These problems occur when welding certain steels regardless of their prior condition, whether annealed, hardened, or hardened-and-tempered. They can occur with all types of welding, including GTAW, GMAW, HF, laser-beam, friction, resistance and electron-beam. In all cases, the fusion zone and high-temperature HAZ will be in the “as-quenched” condition after welding. Any mechanical straining after welding (i.e. continuous tube mill forming and straightening) may cause the martensitic HAZ to crack.

Additionally, many assemblies, once welded and fabricated from these alloys, cannot be subjected to a final homogenizing solution heat treatment cycle. Examples include assemblies fabricated from pre-hardened or special thermo-mechanically processed base metals, such as dual phase steels, whereby the heat cycle would destroy the unique microstructure of the alloy. Also, placing the entire welded assembly into a furnace to be post-weld stress relieved may not be physically feasible, as the case of automotive structural beams welded to the massive vehicle body structure. Some assemblies would not tolerate an entire-structure post-weld thermal treatment, as is the case for welded automotive fuel tank assemblies with thermoplastic interior components. In any case, great benefits could be realized if the as-welded brittleness could be reduced. Ductility and toughness of the finished weld would be greatly improved in the case of welded structures put into service without any further thermal treatment.

Typical methods of controlling weld and HAZ hardness include off-line secondary post-weld heat treatments (PWHT) such as process annealing and tempering of the weld by heating the entire part. Pre-heating methods can be used to slow the rate of cooling, thereby reducing the percentage of the martensitic phase present. (See FIG. 3). The latent heat in the workpiece reduces the cooling rate of the welded seam, and cracking is thus inhibited. In the past, pre- and post-weld heat treatments have been performed in large batch heat treatment furnaces to ramp and hold a group of components at a suitable heat treatment temperature. Drawbacks to the use of batch heat treatment processes include long heat treatment times, due in part to the mass of the large batch furnace and the mass of the components being heat treated. Additionally, long queuing times occur while batches are assembled as individual components are welded. Standard post-weld thermal treatments, such as stress relieving or tempering, involve relatively long hold times at prescribed temperatures, along with slow furnace cooling. To compound matters more, a global pre-or-post-weld heat treatment can destroy the desired microstructure of the base metal. Parts made from dual phase or martensitic steels, for example, may suffer an overall loss in mechanical properties if the entire part is subjected to a thermal treatment with other-than optimal heating times and quench rates.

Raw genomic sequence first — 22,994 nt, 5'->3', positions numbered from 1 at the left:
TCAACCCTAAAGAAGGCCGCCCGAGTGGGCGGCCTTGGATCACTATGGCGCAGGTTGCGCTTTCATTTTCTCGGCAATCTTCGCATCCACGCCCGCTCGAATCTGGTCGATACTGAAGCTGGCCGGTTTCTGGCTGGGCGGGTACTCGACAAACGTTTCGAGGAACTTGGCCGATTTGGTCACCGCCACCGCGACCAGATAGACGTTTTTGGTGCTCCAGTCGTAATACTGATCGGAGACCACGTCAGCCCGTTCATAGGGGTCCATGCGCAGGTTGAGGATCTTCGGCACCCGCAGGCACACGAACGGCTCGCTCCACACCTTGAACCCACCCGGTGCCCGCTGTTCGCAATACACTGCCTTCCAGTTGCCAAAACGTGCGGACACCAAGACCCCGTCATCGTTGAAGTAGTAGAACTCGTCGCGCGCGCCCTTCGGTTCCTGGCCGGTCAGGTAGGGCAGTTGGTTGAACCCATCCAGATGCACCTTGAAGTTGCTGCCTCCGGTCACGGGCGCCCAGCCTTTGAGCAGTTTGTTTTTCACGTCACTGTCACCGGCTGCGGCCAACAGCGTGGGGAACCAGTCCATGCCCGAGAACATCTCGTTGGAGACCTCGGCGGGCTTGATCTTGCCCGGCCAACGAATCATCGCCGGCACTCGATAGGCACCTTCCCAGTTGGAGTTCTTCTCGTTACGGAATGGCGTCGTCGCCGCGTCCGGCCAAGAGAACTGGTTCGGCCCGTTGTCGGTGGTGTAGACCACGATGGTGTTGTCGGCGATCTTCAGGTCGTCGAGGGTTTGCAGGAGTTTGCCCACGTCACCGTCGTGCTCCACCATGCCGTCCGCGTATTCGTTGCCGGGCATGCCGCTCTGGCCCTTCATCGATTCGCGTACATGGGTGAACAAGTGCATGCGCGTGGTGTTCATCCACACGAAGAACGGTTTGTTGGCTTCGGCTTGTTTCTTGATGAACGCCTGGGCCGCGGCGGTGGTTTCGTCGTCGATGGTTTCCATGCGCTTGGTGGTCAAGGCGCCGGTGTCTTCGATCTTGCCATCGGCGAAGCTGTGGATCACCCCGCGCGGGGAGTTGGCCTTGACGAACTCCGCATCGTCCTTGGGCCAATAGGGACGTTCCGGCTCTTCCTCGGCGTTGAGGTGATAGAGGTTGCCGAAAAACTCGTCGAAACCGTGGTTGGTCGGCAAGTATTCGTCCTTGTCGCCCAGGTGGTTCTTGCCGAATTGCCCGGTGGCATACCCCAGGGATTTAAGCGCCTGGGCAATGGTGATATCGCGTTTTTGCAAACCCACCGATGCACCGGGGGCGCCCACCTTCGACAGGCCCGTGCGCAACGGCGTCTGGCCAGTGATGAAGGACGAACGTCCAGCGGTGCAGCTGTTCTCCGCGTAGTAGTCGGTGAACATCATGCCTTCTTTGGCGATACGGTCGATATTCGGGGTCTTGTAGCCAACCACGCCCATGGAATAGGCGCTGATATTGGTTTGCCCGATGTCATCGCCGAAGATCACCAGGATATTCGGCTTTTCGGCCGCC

Another method to reduce weld hardness is to add filler material, whereby the final metallurgy is modified in such a way that the percentage of hard and brittle components such as martensite is reduced. However, some seam welding processes (such as laser or resistance) are difficult to use with filler metals. Additionally, costly filler metals are selected so as to not harden upon cooling, and thereby provide lower strength weldments. This necessitates an even larger weld to be used to meet the required joint strength.